Clever, fundamental engineering could go a long way toward preventing waterborne illness and exposure to carcinogenic substances in water.
Most of us are used to turning on a tap and water coming out. We rarely question whether this will happen or whether the water is clean enough to bathe in or drink. Though the process of maintaining water quality is practically invisible to most of us, removing bacteria and contaminants from water requires a lot of effort from both humans and treatment systems alike.
Mohammad Alizadeh Fard, a doctoral student in Michigan Tech’s Civil and Environmental Engineering Department, and Brian Barkdoll, professor of civil and environmental engineering, are developing low-tech, affordable solutions to improve water quality in municipal water tanks, and to remove micropollutants from water using renewable materials.
Their research has been published in three journals—Journal of Hydraulic Engineering (DOI: https://doi.org/10.1061/(ASCE)HY.1943-7900.0001459), Journal of Molecular Liquids (DOI: https://doi.org/10.1016/j.molliq.2017.11.039), and Colloids and Surfaces A(DOI: https://doi.org/10.1016/j.colsurfa.2017.08.008)—with a fourth paper pending review. Their work proves that solutions to vexing problems can be elegant in their simplicity.
An Elegant, Low-Tech Solution
In communities around the nation, there are large water-storage tanks for municipal drinking use. Many such tanks have a line in to supply the tank with water, and a line out. However, these lines in and out are frequently at the tank bottom. Though the tanks are refilled daily, the water at the top of the tank is never used and becomes stagnant. Even though many municipal water supplies are treated with chlorine, the top water layer can become a breeding ground for bacteria, algae or waterborne illness, such as giardia and E. coli.
“If the water is not moving, (bacteria and algae) can start growing,” Barkdoll says. “It may not be originally from the water source; it could be from the air. Or the chlorine in the stagnant water could be used up after some time. You want the water to keep moving, especially in hot regions of the country.”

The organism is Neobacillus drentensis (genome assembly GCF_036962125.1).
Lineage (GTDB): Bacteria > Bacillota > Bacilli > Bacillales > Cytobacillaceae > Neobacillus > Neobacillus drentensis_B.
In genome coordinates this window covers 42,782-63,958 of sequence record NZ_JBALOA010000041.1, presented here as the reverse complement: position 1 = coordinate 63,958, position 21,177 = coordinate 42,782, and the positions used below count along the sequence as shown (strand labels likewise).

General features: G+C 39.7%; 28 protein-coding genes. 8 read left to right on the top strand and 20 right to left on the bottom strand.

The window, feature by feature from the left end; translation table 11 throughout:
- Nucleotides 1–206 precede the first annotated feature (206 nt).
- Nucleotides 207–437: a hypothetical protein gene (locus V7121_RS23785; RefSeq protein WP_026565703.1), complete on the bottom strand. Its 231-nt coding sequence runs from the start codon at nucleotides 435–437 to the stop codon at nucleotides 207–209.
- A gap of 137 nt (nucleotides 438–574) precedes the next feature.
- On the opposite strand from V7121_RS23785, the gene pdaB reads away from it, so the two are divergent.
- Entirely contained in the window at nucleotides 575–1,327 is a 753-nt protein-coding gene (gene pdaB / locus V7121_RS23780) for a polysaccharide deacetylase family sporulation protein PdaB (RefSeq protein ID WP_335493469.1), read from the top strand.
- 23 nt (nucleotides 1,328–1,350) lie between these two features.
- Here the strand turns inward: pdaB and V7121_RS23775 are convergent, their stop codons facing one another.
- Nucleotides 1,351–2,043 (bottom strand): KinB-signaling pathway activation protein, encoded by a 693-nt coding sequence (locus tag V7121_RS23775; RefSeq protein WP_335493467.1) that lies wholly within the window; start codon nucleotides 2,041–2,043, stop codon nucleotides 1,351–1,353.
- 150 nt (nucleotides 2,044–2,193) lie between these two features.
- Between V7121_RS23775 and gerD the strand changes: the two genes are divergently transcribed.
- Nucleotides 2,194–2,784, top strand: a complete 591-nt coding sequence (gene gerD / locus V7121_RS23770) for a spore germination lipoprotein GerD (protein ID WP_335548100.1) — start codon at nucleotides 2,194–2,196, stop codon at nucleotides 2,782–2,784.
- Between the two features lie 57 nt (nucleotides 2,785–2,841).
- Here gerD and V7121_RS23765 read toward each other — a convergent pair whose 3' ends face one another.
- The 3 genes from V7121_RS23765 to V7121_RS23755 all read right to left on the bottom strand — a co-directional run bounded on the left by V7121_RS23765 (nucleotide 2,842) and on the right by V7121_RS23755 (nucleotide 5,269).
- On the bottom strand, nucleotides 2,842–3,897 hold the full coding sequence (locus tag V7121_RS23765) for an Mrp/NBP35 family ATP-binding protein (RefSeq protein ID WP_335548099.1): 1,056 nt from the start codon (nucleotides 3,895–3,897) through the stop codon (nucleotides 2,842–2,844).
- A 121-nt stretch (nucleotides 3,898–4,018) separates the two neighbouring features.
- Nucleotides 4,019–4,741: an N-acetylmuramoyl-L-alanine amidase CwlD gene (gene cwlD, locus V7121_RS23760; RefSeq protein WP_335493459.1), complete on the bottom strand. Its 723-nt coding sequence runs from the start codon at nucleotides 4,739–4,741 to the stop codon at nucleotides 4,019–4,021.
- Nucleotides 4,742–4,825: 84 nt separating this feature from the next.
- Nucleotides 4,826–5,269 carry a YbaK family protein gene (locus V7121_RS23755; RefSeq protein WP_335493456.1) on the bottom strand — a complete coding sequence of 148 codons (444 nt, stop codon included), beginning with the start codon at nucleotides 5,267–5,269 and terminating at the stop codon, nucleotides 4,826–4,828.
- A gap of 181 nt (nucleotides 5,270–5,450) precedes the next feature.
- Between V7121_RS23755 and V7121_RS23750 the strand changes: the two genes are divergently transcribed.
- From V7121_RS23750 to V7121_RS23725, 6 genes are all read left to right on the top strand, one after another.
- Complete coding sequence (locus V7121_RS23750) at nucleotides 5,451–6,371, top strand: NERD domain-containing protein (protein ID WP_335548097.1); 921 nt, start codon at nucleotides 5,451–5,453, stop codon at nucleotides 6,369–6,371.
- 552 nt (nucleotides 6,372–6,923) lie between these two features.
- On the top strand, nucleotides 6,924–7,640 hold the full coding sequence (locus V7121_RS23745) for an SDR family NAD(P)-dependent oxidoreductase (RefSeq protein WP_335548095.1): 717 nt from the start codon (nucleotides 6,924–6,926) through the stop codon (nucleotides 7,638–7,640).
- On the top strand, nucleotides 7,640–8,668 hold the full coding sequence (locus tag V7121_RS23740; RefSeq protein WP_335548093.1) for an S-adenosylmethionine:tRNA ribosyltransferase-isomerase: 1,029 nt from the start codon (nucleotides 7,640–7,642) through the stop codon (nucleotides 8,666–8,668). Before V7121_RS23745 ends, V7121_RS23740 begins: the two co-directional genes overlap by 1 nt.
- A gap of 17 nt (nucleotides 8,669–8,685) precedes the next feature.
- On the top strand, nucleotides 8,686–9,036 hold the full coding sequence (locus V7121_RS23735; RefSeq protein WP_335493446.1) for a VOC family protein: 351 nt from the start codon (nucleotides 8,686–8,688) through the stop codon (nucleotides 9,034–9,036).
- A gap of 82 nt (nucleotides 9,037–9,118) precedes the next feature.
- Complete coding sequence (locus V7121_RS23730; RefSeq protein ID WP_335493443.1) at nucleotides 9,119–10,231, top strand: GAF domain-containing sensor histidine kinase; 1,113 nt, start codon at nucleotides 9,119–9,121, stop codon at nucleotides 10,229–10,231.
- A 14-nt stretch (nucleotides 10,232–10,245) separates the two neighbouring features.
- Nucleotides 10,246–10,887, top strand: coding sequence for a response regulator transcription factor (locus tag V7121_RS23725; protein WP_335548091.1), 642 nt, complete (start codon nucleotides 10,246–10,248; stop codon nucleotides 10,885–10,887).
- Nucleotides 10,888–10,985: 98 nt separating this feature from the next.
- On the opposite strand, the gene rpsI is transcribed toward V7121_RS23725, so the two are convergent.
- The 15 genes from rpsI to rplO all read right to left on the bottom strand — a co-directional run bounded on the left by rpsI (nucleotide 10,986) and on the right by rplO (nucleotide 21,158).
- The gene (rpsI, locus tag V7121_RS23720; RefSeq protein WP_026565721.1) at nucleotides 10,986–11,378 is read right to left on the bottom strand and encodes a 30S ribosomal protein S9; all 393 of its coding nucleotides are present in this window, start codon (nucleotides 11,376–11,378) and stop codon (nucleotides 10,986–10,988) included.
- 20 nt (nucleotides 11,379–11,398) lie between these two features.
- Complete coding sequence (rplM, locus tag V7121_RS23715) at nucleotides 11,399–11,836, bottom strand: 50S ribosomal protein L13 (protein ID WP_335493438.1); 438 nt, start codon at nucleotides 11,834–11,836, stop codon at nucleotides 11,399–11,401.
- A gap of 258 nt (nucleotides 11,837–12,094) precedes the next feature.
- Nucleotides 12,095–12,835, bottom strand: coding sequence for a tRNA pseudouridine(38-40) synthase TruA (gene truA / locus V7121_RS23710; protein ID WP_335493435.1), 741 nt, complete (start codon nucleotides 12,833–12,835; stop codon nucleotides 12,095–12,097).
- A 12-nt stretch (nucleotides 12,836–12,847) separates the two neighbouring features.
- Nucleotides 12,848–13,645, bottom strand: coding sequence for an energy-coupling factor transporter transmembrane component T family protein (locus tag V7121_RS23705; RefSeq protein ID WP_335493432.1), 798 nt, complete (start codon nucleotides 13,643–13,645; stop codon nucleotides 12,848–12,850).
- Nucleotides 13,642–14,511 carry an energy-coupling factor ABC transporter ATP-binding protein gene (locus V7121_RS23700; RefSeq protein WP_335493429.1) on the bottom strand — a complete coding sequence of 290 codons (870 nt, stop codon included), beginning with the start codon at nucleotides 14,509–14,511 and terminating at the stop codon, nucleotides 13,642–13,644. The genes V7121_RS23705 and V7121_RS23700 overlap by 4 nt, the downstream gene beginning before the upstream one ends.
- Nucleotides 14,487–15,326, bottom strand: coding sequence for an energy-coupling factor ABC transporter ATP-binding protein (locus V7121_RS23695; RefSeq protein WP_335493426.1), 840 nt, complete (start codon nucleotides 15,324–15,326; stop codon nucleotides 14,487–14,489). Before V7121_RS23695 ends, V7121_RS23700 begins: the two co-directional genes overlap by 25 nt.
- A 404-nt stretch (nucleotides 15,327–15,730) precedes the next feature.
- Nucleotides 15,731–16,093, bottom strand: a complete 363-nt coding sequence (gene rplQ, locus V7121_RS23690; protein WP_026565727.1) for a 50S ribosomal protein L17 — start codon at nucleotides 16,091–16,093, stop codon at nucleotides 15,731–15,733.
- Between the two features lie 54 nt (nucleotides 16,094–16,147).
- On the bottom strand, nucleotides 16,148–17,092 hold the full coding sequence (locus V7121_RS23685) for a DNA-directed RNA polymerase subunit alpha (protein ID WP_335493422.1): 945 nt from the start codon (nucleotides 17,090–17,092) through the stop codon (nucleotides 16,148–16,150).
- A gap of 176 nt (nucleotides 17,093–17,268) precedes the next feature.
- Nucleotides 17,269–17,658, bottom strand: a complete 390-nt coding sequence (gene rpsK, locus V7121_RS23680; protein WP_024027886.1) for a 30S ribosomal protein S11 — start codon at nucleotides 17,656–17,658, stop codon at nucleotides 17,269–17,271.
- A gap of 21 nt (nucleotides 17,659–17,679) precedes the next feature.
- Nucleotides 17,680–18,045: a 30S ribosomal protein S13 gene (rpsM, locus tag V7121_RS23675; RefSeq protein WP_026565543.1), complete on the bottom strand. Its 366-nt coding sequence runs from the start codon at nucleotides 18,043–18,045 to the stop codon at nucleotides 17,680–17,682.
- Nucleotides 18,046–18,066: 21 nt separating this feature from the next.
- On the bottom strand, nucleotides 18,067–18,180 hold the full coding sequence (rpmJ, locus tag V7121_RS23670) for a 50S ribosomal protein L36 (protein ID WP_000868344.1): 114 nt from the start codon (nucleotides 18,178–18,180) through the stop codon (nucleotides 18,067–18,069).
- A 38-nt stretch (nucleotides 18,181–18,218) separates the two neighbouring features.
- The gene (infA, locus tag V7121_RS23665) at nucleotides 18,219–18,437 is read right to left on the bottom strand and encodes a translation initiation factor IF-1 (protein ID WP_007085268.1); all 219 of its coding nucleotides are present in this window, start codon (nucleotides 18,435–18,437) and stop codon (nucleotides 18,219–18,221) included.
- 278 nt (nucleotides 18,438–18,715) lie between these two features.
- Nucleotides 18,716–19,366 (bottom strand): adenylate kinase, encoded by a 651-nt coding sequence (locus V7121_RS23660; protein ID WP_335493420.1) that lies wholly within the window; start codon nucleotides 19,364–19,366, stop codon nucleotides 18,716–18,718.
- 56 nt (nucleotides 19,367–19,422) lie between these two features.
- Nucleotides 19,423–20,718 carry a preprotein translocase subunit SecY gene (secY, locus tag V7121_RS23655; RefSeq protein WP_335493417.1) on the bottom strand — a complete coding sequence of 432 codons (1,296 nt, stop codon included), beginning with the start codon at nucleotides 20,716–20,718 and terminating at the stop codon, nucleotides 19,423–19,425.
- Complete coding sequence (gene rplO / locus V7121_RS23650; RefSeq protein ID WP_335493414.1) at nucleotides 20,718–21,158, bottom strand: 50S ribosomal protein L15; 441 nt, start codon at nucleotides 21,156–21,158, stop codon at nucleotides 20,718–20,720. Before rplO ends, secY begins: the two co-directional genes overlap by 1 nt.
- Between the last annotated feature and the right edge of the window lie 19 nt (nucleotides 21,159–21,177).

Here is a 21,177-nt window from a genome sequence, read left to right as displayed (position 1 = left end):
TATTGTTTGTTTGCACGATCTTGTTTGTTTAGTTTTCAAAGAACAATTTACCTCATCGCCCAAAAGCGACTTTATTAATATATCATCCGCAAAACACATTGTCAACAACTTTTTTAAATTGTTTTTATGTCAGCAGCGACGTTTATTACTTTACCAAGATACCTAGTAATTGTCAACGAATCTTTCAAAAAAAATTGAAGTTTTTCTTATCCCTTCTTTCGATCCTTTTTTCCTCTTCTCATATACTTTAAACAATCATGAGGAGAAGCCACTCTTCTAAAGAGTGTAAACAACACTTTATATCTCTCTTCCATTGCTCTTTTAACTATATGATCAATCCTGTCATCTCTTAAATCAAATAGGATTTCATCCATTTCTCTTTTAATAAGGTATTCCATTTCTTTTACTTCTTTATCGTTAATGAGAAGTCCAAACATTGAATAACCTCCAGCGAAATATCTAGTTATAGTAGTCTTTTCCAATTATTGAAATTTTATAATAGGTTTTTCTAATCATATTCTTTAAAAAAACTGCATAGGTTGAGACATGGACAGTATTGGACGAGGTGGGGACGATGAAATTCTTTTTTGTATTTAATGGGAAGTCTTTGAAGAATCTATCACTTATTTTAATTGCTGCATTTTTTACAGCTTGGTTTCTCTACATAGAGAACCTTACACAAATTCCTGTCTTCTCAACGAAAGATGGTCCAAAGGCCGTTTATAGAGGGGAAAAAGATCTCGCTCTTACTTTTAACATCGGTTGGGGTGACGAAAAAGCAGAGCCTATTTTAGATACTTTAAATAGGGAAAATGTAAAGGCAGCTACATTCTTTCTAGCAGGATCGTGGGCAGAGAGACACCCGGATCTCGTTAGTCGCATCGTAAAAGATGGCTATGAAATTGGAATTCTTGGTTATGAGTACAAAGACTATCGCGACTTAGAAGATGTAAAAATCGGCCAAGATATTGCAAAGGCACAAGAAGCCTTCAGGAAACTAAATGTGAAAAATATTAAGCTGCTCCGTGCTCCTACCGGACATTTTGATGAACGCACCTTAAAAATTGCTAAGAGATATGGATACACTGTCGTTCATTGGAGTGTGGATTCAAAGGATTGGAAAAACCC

Keep the water circulating: Barkdoll and Alizadeh Fard’s shower head-like attachments that can be added to new or existing municipal water tanks keep water in the tanks moving, which prevents stagnation.
But if there’s a large fire in the community or surrounding countryside, the water tank is drawn down significantly, and people then drink the stagnant water.
“So, when you have a fire, all the stagnant water goes out to everybody’s house,” Barkdoll says. “After a fire, people get sick, that’s a known thing. That’s the problem that we’re trying to fix.”
To remedy the problem, Alizadeh Fard and Barkdoll created shower head-like attachments that can be added to new or existing water tanks for minimal cost. Adding a PVC-pipe sprinkler at the top of the tank, and a reverse sprinkler at the bottom of the tank, injects water into the system and keeps all the water circulating. Alizadeh Fard and Barkdoll published their article on this simple but effective system in the Journal of Hydraulic Engineering March 15. They hope it will be a low-tech solution easy for water quality managers to adopt.
Unseen Menace: Micropollutants